Marino v. DOJ, No. 12-865, 2016 WL 4621062 (D.D.C. Sept. 6, 2016) (Collyer, J.)

Date: 
Saturday, August 6, 2016

Marino v. DOJ, No. 12-865, 2016 WL 4621062 (D.D.C. Sept. 6, 2016) (Collyer, J.)

Re: Requests for records concerning plaintiff, as well as concerning third party trial and investigation

Disposition: Granting defendant's motion for summary judgment

  • Litigation Considerations, Adequacy of Search: The court finds that defendants' searches were adequate. First, the court holds that, "[b]ased on [plaintiff's] request for any records related to him or his criminal cases, the searches conducted by CRIM were 'reasonably calculated to uncover all relevant documents.'" The court relates "that CRIM/OEO searched the electronic surveillance unit database, the shared drive used by CRIM personnel, databases used by the organized crime and gang section, and the closed [case] file for any mention of [plaintiff], including aliases." Second, the court holds that "[plaintiff] does not raise any specific arguments about the adequacy of the search conducted by FBI[]" and, "[t]herefore, the Court treats the argument as conceded." "In addition, based on this Court's review of the declarations provided by the FBI, the search was reasonable and conducted in good faith." Third, the court holds that, "[b]ecause [EOUSA has] asserted in a sworn affidavit that a reasonable search was conducted of files where responsive records would most likely be located, . . . [EOUSA is] entitled to a presumption of good faith." "Based on [plaintiff's] request, the searches conducted by USAO-MA were 'reasonably calculated to uncover all relevant documents.'"
     
  • Exemption 5, Deliberative Process Privilege & Attorney Work-Product Privilege: First, regarding Criminal Division withholdings, the court holds that "Exemption 5 is a proper justification to withhold the aforementioned records because they 'enhance[d] the quality of agency decisions by protecting open and frank discussion.'" "If draft documents reflecting advice on investigation and litigation strategies were released to the public, lawyers and investigators in the Criminal Division would, in the future, be less likely to be explicit, open, and communicative, ultimately leading to inefficiency or plain lack of success." Additionally, the court finds that "CRIM's description of the nature of the records is sufficiently detailed for the Court to find that they were properly withheld as attorney work product." The court explains that the records "include legal strategies, interpretations, and opinions of Department of Justice attorneys with regard to the facts of the investigation and criminal prosecution of [plaintiff]."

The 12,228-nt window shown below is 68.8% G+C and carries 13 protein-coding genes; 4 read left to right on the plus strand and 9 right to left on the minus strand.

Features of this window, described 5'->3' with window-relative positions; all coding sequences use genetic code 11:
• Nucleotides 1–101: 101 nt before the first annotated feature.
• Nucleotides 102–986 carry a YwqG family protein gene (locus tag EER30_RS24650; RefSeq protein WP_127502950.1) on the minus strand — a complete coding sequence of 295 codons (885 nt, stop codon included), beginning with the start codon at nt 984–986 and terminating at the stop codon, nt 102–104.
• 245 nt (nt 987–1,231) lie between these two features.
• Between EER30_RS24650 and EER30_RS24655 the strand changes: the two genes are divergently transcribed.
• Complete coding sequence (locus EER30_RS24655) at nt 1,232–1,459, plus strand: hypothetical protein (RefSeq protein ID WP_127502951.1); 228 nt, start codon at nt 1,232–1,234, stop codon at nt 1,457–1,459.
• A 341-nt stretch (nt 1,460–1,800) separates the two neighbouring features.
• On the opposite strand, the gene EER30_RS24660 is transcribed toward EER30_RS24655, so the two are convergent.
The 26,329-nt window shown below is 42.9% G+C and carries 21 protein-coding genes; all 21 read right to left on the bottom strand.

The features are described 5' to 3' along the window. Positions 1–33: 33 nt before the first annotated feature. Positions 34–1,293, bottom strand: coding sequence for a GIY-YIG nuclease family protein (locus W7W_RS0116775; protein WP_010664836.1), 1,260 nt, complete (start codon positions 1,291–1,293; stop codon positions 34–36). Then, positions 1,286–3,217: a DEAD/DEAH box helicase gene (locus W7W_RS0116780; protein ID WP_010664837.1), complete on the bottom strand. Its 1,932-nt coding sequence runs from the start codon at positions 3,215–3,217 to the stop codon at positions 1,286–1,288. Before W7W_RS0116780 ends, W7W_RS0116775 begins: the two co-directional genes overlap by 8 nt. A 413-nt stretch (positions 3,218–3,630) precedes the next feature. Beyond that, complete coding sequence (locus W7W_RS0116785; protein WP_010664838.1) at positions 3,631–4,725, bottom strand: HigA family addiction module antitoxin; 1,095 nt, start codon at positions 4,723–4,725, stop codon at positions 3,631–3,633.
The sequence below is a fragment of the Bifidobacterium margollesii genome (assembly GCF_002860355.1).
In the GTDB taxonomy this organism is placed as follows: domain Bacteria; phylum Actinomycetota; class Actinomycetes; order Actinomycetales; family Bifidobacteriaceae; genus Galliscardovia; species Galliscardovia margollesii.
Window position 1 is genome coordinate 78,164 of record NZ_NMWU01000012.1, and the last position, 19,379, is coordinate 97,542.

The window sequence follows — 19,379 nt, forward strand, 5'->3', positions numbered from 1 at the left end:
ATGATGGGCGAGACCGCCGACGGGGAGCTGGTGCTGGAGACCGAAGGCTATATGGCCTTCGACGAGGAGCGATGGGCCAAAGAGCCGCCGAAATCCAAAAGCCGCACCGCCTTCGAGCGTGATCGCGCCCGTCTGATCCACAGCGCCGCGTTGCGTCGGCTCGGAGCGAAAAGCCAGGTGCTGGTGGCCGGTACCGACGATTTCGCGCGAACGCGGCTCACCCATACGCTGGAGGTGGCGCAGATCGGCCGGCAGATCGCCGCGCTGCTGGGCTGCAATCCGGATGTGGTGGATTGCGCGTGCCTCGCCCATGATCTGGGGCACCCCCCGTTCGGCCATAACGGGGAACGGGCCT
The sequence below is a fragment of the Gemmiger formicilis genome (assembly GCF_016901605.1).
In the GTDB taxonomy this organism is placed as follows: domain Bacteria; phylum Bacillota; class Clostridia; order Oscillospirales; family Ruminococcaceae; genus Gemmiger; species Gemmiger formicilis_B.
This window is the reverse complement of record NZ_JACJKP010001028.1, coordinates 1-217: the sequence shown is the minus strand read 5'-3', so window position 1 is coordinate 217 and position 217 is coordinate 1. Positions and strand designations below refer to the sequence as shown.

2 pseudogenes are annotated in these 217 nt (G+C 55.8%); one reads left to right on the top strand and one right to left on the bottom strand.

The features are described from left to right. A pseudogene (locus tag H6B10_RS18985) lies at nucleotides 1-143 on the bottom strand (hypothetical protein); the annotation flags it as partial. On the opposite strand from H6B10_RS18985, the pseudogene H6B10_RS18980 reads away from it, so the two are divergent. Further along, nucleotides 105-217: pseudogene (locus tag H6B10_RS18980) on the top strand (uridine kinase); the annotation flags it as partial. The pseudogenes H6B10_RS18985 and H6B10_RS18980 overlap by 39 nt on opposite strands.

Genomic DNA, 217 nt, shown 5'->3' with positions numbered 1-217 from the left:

• Exemptions 6 & 7(C): The court holds that "[t]he Criminal Division properly withheld these records under Exemptions 6 and 7(C)." The court finds that it "cannot set aside the 'substantial' privacy interest of third parties without actual evidence of misconduct by the government that demonstrates a strong public interest in disclosure." "[Plaintiff's] allegations alone do not 'warrant a belief by a reasonable person that the alleged Government impropriety might have occurred,' and the only tangible interest [plaintiff] has identified is his own interest in the records to use to appeal his conviction."
     
  • Exemptions 6, 7(C), 7(D) & 7(F): The court holds that "EOUSA . . . properly withheld responsive records under Exemptions 6, 7(C), 7(D), and 7(F)." The court relates that "[t]he records withheld contain: (1) 'the names and/or identifying information, law enforcement officers and support employees, third parties of investigative interest, and third parties who provided information to law enforcement in the criminal prosecution of [plaintiff]'; (2) 'names, identifying data, and/or information provided by individuals under an express or implied assurance of confidentiality'; and (3) 'information concerning the identities of individuals and material that the individuals provided in connection with the investigation of plaintiff for violation of the federal criminal laws.'" The court finds that "[plaintiff] fails to detail a legitimate public interest that would outweigh the clear privacy interests at risk in releasing the records."
     
  • Litigation Considerations, "Reasonably Segregable" Requirements: "The Court has reviewed the Government's declarations and finds that these submissions adequately specify 'which portions of the document[s] are disclosable and which are allegedly exempt.'"
Topic: 
Adequacy of Search
District Court
Exemption 6
Exemption 7C
Exemption 7D
Exemption 7F
Litigation Considerations
Segregability
Updated January 19, 2017